Tomorrow, Nate starts kindergarten. Kindergarten. Nate will be in a contained autism classroom. He will be the sole kindergarten student and will be joined by two first graders and two second graders. We already know Nate’s classmates, as they overlapped with him while in Ms. Susie’s pre-school program. But Nate’s classroom will be at a new school as our town only has one K-2 autism program for the entire district. Nate will also be assigned to a neurotypical kindergarten room, which he will join for art, music, library (I cannot bring myself to calling it “Media”), and lunch.
Seeing as he will be the only kindergarten student in the class, we asked friends to give Nate advice on how to be the best kindergarten student possible. So here’s the sage words that Nate is pondering as he prepares to enter kindergarten!
“First of all, be a good sport. That means, like, play by the rules and have fun. Make lots of friends. Don’t wiggle during the Pledge of Allegiance and don’t leave a sandwich in your backpack for a really long time, like two weeks.” — Kainoa, age 8
“Have fun.” — Thatcher, age 7.5 (and the “.5” is very important)
“Hopefully you get to be Dolphin of the Day and help the teacher.” — Blake, age 6 (Blakey lives in California. I wonder what the Connecticut equivalent of Dolphin of the Day is…Whistlepig of the Day?)
“Stay calm, have fun, make new friends, and, best of all, if someone tries to be mean to you, like if they say, ‘Your backpack is like a pre-kers,’ then say, ‘Thank you, I like it that way.'” — Colin, age 9
“Imagine it’s a whole new world so there are lots of things to explore.” — Nora, age 6
“To be the best kindergartener, you have to listen to your teachers really good. Follow the rules and be good.” — Aubre, age 6
“In order to do great in kindergarten: 1) Just do what the teacher asks, because if it is something you seriously hate you are going to have to do it anyway. Unless it is something you can’t do, then you have to tell the teacher in a polite way that ‘I can’t do this, maybe you can help me a bit?’ Because you are still going to have to do it NO MATTER WHAT. 2) You should practice writing and reading early, so that way you know how to do it when you get older. 3) Don’t forget that kindergarten is always fun. And as I always say Rule #2 ALWAYS HAVE FUN!!! (After Rule #1 which is Safety First.) 4) Something I think you might enjoy Nate is learning how to read. You can read about adventures and science and all your favorite bedtime stories, as well.” – Peter, age 10. (Peter is on the autism spectrum, like Nate, and has been a wonderful role model to our little guy as he grows and matures. Peter has a dynamic personality, is a medaling Special Olympics skier, and has even won a national Lego contest!)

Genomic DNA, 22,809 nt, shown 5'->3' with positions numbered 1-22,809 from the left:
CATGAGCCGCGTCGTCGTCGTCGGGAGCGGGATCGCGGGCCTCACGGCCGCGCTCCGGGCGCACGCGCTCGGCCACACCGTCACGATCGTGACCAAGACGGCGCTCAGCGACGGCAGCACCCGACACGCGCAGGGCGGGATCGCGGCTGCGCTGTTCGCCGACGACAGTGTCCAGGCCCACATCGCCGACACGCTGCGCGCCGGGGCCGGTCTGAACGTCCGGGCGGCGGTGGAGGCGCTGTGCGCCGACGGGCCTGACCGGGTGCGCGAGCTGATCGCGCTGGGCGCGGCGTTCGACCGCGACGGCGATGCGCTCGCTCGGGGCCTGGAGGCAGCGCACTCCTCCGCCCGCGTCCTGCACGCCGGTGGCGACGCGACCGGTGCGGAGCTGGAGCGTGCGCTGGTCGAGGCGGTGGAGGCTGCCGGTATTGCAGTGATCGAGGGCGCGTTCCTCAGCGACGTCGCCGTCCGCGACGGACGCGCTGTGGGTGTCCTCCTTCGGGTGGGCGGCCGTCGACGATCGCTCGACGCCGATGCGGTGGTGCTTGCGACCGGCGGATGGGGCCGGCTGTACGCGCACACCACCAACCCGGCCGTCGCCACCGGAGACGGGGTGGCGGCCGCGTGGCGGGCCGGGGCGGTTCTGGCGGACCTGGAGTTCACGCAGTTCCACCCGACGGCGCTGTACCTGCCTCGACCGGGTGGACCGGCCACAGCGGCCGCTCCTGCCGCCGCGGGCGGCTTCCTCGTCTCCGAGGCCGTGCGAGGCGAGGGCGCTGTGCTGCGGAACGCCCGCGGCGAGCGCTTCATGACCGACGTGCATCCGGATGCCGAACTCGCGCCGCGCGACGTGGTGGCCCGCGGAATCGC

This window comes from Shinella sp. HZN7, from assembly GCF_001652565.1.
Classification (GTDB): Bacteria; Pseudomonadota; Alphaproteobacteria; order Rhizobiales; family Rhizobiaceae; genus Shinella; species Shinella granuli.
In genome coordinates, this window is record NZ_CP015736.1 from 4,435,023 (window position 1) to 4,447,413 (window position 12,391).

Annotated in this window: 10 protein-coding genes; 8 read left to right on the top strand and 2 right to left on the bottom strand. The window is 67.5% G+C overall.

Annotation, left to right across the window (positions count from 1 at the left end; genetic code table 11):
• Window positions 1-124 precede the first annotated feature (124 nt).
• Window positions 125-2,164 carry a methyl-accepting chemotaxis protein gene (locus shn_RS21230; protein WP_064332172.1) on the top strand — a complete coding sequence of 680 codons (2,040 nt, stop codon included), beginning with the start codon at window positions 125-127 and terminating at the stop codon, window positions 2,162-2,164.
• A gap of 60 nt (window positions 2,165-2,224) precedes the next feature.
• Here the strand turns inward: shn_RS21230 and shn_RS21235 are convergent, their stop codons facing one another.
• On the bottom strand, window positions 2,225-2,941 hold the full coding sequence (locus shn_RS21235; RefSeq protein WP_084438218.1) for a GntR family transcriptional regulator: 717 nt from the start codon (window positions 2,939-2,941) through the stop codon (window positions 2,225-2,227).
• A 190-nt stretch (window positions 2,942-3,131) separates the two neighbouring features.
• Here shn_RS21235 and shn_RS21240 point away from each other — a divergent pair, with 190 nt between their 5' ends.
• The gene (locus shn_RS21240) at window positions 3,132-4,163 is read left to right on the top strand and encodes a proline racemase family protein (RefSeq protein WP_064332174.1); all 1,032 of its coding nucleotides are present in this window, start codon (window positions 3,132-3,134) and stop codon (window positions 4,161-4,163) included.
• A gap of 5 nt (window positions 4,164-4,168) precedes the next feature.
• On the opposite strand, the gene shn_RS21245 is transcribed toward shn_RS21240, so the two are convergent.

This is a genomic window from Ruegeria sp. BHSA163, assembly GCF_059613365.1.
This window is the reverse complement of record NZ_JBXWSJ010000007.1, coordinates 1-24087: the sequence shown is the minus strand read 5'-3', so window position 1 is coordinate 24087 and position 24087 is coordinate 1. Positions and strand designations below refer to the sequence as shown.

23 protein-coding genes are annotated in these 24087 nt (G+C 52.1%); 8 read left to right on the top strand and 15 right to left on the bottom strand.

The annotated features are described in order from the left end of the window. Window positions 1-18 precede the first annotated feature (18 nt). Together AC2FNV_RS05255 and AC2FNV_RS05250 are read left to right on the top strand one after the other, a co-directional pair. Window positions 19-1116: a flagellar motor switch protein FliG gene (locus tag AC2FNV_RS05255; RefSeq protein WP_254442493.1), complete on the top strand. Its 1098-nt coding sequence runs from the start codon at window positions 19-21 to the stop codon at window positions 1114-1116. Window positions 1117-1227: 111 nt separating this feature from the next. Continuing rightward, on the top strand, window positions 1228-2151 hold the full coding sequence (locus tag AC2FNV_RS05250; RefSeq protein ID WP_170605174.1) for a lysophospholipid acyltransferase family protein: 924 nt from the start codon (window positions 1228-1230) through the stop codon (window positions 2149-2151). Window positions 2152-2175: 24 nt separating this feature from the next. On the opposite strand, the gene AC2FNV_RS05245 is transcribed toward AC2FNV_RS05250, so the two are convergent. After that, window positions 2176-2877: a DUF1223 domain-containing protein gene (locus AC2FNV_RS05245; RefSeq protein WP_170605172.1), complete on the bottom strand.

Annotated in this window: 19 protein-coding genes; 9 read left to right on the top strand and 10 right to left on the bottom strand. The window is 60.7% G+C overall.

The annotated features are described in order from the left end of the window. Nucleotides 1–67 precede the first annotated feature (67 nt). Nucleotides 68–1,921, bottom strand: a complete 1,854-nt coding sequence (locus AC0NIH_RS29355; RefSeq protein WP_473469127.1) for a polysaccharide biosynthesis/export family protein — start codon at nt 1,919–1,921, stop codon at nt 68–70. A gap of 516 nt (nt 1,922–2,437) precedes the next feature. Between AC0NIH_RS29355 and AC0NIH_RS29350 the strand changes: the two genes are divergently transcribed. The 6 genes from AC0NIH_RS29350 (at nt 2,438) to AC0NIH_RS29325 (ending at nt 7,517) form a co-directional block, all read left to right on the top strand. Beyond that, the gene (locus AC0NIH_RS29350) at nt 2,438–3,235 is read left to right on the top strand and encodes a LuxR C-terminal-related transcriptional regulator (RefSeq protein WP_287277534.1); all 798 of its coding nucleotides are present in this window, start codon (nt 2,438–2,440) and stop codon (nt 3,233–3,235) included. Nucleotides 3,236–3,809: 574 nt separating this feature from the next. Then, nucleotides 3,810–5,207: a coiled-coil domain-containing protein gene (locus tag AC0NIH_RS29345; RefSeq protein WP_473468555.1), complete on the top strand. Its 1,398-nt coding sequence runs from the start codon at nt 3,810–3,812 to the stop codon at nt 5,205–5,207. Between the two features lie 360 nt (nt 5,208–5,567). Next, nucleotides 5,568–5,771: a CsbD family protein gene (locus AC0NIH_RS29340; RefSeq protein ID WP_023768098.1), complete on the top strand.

“Don’t forget your backpack! You are going to have a lot of fun there!” — Marissa, age 8
“It depends on your teacher. If you like your teacher, you will have a good year. I liked the end of the day when I got to play with blocks and other toys. We also did a lot of arts and crafts with an art teacher so I hope you have an art teacher. The kids in the class all become friends because enemies don’t start until second grade.” — Tess, age 8 (It should be noted that Tess is entering third grade….we wish only friends for you, Tess!!!)
“You shouldn’t be scared because you don’t have to be. Listen to your teacher and learn good things.”– Zoe, age 8
Zoe’s sister, Hannah (age 5), who is also starting kindergarten, said, “Tell Nate not to be scared because learning is important.” Hannah’s mom is still trying to figure out where this sage advice came from. Hold it over her head, Jamie!!!
With advice like this, Nate’s ready for the big day! I’ve also made him a very special t-shirt and have packed a bag of comfort items in case the world seems too big. Check our Facebook page tomorrow morning to see if Nate allowed me to take an obligatory First Day of Kindergarten photo!!!